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Article: Resumptive pronouns, structural complexity, and the elusive distinction between grammar and performance: evidence from Cantonese

TitleResumptive pronouns, structural complexity, and the elusive distinction between grammar and performance: evidence from Cantonese
Authors
Issue Date2015
Citation
Lingua, 2015, v. 162, p. 56-81 How to Cite?
AbstractThe use of resumptive pronouns in relative clauses appears to be governed by structural complexity in grammar and usage. Resumptive pronoun distributions across languages typically follow the Noun Phrase Accessibility Hierarchy (Keenan and Comrie, 1977): if the grammar allows resumptive pronouns in one position, it also allows them in more deeply embedded positions. Hawkins (2004) predicts a parallel effect in usage: when the grammar permits the option of either resumptive pronoun or gap, resumptive pronouns should be used more often as structural complexity increases. Results of two experiments, an elicited production task and an acceptability judgment task, affirm Hawkins’ prediction for Cantonese: resumptive pronouns were used more often and rated as more acceptable as the complexity of the relative clause increased from subject to direct object to coverb object and from non-possessive to possessive. Furthermore, resumptive pronoun use was apparently not governed by any categorical grammatical constraints on filler-gap dependencies. Resumptive pronouns were sometimes omitted in coverb object relatives, contrary to a proposed adjunct island condition. Implications for theories of grammatical competence are considered.
Persistent Identifierhttp://hdl.handle.net/10722/224965

 

DC FieldValueLanguage
dc.contributor.authorFrancis, EJ-
dc.contributor.authorLam, C-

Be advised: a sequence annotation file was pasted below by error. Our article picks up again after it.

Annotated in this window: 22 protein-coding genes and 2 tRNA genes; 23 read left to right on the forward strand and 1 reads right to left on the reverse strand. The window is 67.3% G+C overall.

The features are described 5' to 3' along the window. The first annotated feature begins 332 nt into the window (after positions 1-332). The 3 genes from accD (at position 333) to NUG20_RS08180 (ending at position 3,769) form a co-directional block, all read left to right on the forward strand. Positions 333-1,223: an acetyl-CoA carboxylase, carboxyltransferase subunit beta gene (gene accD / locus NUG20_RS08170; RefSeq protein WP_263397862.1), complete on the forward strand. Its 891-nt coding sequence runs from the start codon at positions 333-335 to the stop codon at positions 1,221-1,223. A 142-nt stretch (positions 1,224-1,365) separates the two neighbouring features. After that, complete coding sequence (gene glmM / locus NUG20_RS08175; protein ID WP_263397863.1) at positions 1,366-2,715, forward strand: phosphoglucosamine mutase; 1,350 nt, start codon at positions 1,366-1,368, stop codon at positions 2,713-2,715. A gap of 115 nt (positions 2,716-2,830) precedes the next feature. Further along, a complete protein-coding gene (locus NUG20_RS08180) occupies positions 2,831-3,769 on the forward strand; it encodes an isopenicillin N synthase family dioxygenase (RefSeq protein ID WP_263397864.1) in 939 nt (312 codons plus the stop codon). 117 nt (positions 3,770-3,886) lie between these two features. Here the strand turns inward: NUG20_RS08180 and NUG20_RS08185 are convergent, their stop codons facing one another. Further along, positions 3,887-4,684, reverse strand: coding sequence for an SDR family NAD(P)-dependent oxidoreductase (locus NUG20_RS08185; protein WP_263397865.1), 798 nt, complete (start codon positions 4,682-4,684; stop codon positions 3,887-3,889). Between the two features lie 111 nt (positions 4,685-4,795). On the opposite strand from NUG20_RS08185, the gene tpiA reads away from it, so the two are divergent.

dc.contributor.authorZheng, CC-
dc.contributor.authorHitz, J-
dc.contributor.authorMatthews, SJ-
dc.date.accessioned2016-04-18T03:34:49Z-
dc.date.available2016-04-18T03:34:49Z-
dc.date.issued2015-
dc.identifier.citationLingua, 2015, v. 162, p. 56-81-
dc.identifier.urihttp://hdl.handle.net/10722/224965-
dc.description.abstractThe use of resumptive pronouns in relative clauses appears to be governed by structural complexity in grammar and usage. Resumptive pronoun distributions across languages typically follow the Noun Phrase Accessibility Hierarchy (Keenan and Comrie, 1977): if the grammar allows resumptive pronouns in one position, it also allows them in more deeply embedded positions. Hawkins (2004) predicts a parallel effect in usage: when the grammar permits the option of either resumptive pronoun or gap, resumptive pronouns should be used more often as structural complexity increases. Results of two experiments, an elicited production task and an acceptability judgment task, affirm Hawkins’ prediction for Cantonese: resumptive pronouns were used more often and rated as more acceptable as the complexity of the relative clause increased from subject to direct object to coverb object and from non-possessive to possessive. Furthermore, resumptive pronoun use was apparently not governed by any categorical grammatical constraints on filler-gap dependencies. Resumptive pronouns were sometimes omitted in coverb object relatives, contrary to a proposed adjunct island condition. Implications for theories of grammatical competence are considered.-
dc.languageeng-
dc.relation.ispartofLingua-
dc.titleResumptive pronouns, structural complexity, and the elusive distinction between grammar and performance: evidence from Cantonese-
dc.typeArticle-
dc.identifier.emailMatthews, SJ: matthews@hkucc.hku.hk-
dc.identifier.authorityMatthews, SJ=rp01207-
dc.identifier.doi10.1016/j.lingua.2015.04.006-
dc.identifier.hkuros257425-
dc.identifier.volume162-
dc.identifier.spage56-
dc.identifier.epage81-

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